The literature of illumination reveals this above all: although it comes to those who wait for it, it is always, even to the most practiced and adept, a gift and a total surprise … I cannot cause light; the most I can do is try to put myself in the path of its beam. It is possible, in deep space, to sail on solar wind. Light, be it particle or wave, has force: you rig a giant sail and go. The secret of seeing is to sail on solar wind. Hone and spread your spirit till you yourself are a sail, whetted, translucent, broadside to the merest puff.
It was for (the tree with lights in it) I searched through the peach orchards of summer, in the forests of fall and down winter and spring for years. Then one day I was walking along Tinker Creek thinking of nothing at all and I saw the tree with lights in it. I saw the backyard cedar where the mourning doves roost charged and transfigured, each cell buzzing with flame. I stood on the grass with the lights in it, grass that was wholly fire, utterly focused and utterly dreamed. It was less like seeing than like being for the first time seen, knocked breathless by a powerful glance. The flood of fire abated, but I’m still spending the power. Gradually the lights went out in the cedar, the colors died, the cells unflamed and disappeared. I was still ringing. I had been my whole life a bell, and never knew it until at that moment I was lifted and struck. I have since only very rarely seen the tree with lights in it. The vision comes and goes, mostly goes, but I live for it, for the moment when the mountains open and a new light roars in spate through the crack, and the mountains slam.
"On cool autumn nights, eels hurrying to the sea sometimes crawl for a mile or more across dewy meadows to reach streams that will carry them to salt water." These are adult eels, silver eels, and this descent that slid down my mind is the fall from a long spring ascent the eels made years ago. [...] In the late summer of the year they reached maturity, they stopped eating and their dark color vanished. They turned silver; now they are heading to the sea [...where] they will mate, release their eggs, and die. [...] Imagine a chilly night and a meadow; balls of dew droop from the curved blades of grass. [...] Here come the eels. The largest are five feet long. All are silver. They stream into the meadow, sift between grasses and clover, veer from your path. There are too many to count. All you see is a silver slither, like twisted ropes of water falling roughly, a one-way milling and mingling over the meadow and slide to the creek.This is interesting. It's this kind of stuff that kept me reading. There's still a little bit of over-writing in there that I despise, but whatever. Now listen to this next part:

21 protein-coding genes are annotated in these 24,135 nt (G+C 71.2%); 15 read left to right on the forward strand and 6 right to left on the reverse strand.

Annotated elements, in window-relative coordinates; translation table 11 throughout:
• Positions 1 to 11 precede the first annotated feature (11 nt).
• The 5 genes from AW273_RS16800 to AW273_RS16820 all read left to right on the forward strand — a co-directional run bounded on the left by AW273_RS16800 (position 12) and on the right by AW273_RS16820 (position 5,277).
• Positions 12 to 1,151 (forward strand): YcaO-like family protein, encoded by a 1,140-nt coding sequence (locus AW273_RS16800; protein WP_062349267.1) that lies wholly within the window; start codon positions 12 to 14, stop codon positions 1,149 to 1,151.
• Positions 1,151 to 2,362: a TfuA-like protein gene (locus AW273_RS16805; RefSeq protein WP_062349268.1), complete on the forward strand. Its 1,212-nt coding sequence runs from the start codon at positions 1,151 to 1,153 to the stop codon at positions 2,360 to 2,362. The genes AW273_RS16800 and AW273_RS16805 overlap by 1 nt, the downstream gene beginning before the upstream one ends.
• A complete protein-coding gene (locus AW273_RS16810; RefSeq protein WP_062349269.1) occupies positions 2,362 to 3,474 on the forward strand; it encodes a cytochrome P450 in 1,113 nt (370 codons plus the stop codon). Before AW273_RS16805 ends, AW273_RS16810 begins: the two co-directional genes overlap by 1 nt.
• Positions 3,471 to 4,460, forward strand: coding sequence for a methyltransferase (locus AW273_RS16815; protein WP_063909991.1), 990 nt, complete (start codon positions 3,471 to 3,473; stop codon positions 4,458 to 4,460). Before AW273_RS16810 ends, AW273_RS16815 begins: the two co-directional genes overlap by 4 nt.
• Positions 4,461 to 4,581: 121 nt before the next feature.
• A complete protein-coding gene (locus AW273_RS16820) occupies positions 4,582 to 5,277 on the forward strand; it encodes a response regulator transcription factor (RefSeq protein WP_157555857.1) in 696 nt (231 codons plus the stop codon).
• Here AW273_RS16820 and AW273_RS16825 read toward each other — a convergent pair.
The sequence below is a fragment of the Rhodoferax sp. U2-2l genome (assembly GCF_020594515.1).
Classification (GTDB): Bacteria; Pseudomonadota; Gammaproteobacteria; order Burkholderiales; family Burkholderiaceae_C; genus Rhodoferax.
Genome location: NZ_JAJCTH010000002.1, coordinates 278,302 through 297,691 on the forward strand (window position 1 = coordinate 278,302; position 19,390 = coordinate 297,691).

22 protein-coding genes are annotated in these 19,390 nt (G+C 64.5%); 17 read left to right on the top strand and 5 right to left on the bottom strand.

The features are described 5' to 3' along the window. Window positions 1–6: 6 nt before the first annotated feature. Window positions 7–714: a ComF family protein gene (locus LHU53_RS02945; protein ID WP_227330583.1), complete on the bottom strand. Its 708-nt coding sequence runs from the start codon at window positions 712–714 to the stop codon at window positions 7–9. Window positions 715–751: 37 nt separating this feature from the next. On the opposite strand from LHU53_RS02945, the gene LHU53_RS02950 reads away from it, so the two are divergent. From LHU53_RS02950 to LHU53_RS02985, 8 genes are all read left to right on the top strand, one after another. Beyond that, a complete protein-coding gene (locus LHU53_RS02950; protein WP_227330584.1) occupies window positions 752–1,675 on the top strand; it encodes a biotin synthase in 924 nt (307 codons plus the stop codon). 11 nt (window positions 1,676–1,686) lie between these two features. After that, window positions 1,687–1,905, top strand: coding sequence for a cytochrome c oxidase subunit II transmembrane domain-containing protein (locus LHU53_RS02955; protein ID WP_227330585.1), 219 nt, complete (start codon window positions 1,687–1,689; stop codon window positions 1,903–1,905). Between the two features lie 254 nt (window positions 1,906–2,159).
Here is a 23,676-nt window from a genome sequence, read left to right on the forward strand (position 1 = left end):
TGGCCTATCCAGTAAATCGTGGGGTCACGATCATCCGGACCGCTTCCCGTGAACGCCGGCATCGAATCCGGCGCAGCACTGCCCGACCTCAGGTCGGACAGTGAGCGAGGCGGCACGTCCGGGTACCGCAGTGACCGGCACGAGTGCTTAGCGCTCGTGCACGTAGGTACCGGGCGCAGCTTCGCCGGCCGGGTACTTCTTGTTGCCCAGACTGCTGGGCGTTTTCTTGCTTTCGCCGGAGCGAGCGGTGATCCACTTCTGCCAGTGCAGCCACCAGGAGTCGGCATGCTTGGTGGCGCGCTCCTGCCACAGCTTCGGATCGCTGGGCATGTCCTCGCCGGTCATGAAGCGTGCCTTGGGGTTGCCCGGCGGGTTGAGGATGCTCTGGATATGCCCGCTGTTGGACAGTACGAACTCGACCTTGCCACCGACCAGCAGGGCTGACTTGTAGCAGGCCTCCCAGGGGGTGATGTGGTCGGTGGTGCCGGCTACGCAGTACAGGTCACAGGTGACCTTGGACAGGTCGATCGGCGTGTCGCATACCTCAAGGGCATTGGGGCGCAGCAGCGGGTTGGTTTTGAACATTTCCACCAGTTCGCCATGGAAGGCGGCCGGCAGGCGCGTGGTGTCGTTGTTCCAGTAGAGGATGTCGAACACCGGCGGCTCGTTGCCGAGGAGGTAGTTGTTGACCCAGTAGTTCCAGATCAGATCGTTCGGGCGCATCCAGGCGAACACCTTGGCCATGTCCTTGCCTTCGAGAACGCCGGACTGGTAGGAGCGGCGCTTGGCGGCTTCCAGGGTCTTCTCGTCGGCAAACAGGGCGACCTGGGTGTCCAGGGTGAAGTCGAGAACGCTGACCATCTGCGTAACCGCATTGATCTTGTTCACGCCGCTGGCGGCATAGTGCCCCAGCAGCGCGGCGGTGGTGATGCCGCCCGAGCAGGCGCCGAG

If I saw that sight, would I live? If I stumbled across it, would I ever set foot from my door again? Or would I be seized to join that compelling rush, would I cease eating, and pale, and abandon all to start walking?Blegh! The melodrama! The romanticization! The overly dramatic prose... and why does she always think everything has to do with HER? Almost every time she mentions some natural phenomena, she inevitably ends the thought with some kind of personal revelation or reaction. It's excessive and selfish and human-centric. It's exactly what I don't want to read in a book about nature. She just inserts herself everywhere, as if her thoughts are more important than what is actually going on.
"I was twenty-seven in 1972 when I began writing 'Pilgrim at Tinker Creek.' It is a young writer's book in its excited eloquence and its metaphysical boldness. (Fools rush in.) Using the first person, I tried to be--in Emerson's ever-ludicrous phrase--a transparent eyeball."
"Ezekiel excoriates false prophets as those who have 'not gone up into the gaps.' The gaps are the thing. The gaps are the spirit's one home, the altitudes and latitudes so dazzlingly spare and clean that the spirit can discover itself for the first time like a once-blind man unbound. The gaps are the clifts in the rock where you cower to see the back parts of God; They are the fissures between mountains and cells the wind lances through, the icy narrowing fiords splitting the cliffs of mystery. Go up into the gaps. If you can find them; they shift and vanish too. Stalk the gaps. Squeak into a gap in the soil, turn, and unlock - more than a maple - a universe. This is how you spend this afternoon, and tomorrow morning, and tomorrow afternoon. Spend the afternoon. You can't take it with you."